Oct 11 (Reuters) - Profit at Wells Fargo & Co rose by a better-than-expected 13 percent in the third quarter, as the largest U.S. mortgage lender made up for a decline in that business by releasing a large chunk of money it had set aside for bad loans.
Home refinancings, which had boosted profits at Wells Fargo, the fourth-largest U.S. bank, over the past few quarters, slowed as anticipated, and many of its 89 other businesses did not improve enough to pick up the slack.
An improving economy meant more people paid their bills and the bank was able to release $900 million of reserves for credit losses, its largest since the second quarter of 2011. Lower write-offs of bad loans and lower personnel expenses also boosted profits, it said on Friday.
Net income applicable to common shareholders rose to $5.32 billion, or 99 cents per share, from $4.72 billion, or 88 cents per share, a year earlier. Analysts, on average, estimated Wells Fargo would earn 97 cents per share, according to Thomson Reuters I/B/E/S.
Wells Fargo shares were down 1.3 percent at $40.89 in early trading.
The bank made $80 billion in home loans, down from $139 billion a year earlier. That marked the smallest amount of mortgages that Wells Fargo extended since the second quarter of 2011, when it made $64 billion. It also ended a streak of seven consecutive quarters making over $100 billion in home loans.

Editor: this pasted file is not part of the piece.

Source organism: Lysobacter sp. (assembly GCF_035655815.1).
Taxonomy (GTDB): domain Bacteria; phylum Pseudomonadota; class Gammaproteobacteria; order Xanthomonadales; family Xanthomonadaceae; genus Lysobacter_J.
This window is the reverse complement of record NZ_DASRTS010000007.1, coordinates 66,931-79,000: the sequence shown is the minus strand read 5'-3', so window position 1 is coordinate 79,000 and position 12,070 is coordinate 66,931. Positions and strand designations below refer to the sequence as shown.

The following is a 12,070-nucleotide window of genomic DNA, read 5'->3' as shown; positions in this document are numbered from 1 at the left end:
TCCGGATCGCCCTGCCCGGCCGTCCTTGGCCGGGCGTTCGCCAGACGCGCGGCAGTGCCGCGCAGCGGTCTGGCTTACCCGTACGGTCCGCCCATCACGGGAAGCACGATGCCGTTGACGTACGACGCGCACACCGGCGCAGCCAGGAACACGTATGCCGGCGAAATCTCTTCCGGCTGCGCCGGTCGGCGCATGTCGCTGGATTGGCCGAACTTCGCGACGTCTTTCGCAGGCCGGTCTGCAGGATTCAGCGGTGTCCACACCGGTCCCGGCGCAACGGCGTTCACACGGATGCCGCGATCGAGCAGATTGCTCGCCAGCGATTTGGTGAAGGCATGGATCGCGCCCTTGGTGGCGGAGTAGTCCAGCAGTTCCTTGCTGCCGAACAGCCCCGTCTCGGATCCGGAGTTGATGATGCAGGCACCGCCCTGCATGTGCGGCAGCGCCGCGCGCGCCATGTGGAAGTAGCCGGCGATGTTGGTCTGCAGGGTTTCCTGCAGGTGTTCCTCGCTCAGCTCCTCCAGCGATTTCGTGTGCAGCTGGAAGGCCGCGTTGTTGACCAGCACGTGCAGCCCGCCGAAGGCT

Mortgage banking income fell 43 percent to $1.61 billion due to fewer loans as well as diminished profit from selling mortgages to investors. Within the business, income from collecting payments on mortgages rose by over $300 million to $507 million, while income from the business of making new loans fell by $1.5 billion to $1.1 billion.
The profitability of selling mortgages fell to 1.42 percent from 2.21 percent in both the third quarter of 2012 and the second quarter of 2013. The bank had expected the margin to fall to about 1.5 percent.
Rising interest rates crimped customer demand for mortgages throughout the quarter. In early September, applications to refinance home loans fell to their lowest level since November 2008.
For the week ended Sept. 27, 30-year mortgage rates fell to 4.49 percent from 4.8 percent in the week ended Aug. 23, after the U.S. Federal Reserve opted not to curtail its bond-buying program on Sept. 18, but there was little sign that Wells Fargo would immediately benefit.
The bank had $35 billion in mortgage applications that it had received but not yet processed at quarter-end, compared with $63 billion at the end of the second quarter.
Higher revenues from other businesses helped to offset some of the decline in mortgage banking. Trust and investment fees rose to $3.28 billion from $2.95 billion a year earlier.
Wells Fargo’s net interest margin, a measure of how profitable its loans are, fell to 3.38 percent from 3.66 percent in the same quarter last year and 3.46 percent in the second quarter. An increase in deposits and long-term debt was responsible for 75 percent of the decrease from the prior quarter.
Total revenue dipped to $20.5 billion from $21.2 billion a year earlier, meaning that the higher profits were achieved though cost savings and reserve releases.
The bank announced layoffs of about 5,300 employees in its mortgage operation throughout the third quarter.
Earlier Friday, JPMorgan Chase & Co posted its first quarterly loss under Chief Executive Jamie Dimon after a tangle of legal and regulatory probes cost the biggest U.S. bank $7.2 billion. (Editing by Dan Wilchins and Jeffrey Benkoe)